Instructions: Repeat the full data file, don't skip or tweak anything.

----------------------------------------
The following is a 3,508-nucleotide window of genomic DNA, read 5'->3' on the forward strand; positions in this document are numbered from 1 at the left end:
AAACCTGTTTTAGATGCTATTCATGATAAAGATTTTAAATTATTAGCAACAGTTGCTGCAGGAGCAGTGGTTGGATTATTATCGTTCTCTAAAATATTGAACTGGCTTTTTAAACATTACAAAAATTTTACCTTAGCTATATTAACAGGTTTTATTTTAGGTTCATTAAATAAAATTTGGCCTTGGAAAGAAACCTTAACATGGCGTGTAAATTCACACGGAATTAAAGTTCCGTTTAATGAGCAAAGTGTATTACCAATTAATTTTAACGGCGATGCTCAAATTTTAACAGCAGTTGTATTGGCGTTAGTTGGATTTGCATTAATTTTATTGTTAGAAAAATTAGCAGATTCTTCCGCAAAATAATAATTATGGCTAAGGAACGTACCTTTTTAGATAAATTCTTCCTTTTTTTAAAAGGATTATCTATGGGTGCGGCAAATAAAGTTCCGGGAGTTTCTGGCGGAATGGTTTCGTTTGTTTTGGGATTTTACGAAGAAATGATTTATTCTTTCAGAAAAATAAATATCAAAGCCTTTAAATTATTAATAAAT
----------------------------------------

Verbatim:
The following is a 3,508-nucleotide window of genomic DNA, read 5'->3' on the forward strand; positions in this document are numbered from 1 at the left end:
AAACCTGTTTTAGATGCTATTCATGATAAAGATTTTAAATTATTAGCAACAGTTGCTGCAGGAGCAGTGGTTGGATTATTATCGTTCTCTAAAATATTGAACTGGCTTTTTAAACATTACAAAAATTTTACCTTAGCTATATTAACAGGTTTTATTTTAGGTTCATTAAATAAAATTTGGCCTTGGAAAGAAACCTTAACATGGCGTGTAAATTCACACGGAATTAAAGTTCCGTTTAATGAGCAAAGTGTATTACCAATTAATTTTAACGGCGATGCTCAAATTTTAACAGCAGTTGTATTGGCGTTAGTTGGATTTGCATTAATTTTATTGTTAGAAAAATTAGCAGATTCTTCCGCAAAATAATAATTATGGCTAAGGAACGTACCTTTTTAGATAAATTCTTCCTTTTTTTAAAAGGATTATCTATGGGTGCGGCAAATAAAGTTCCGGGAGTTTCTGGCGGAATGGTTTCGTTTGTTTTGGGATTTTACGAAGAAATGATTTATTCTTTCAGAAAAATAAATATCAAAGCCTTTAAATTATTAATAAAT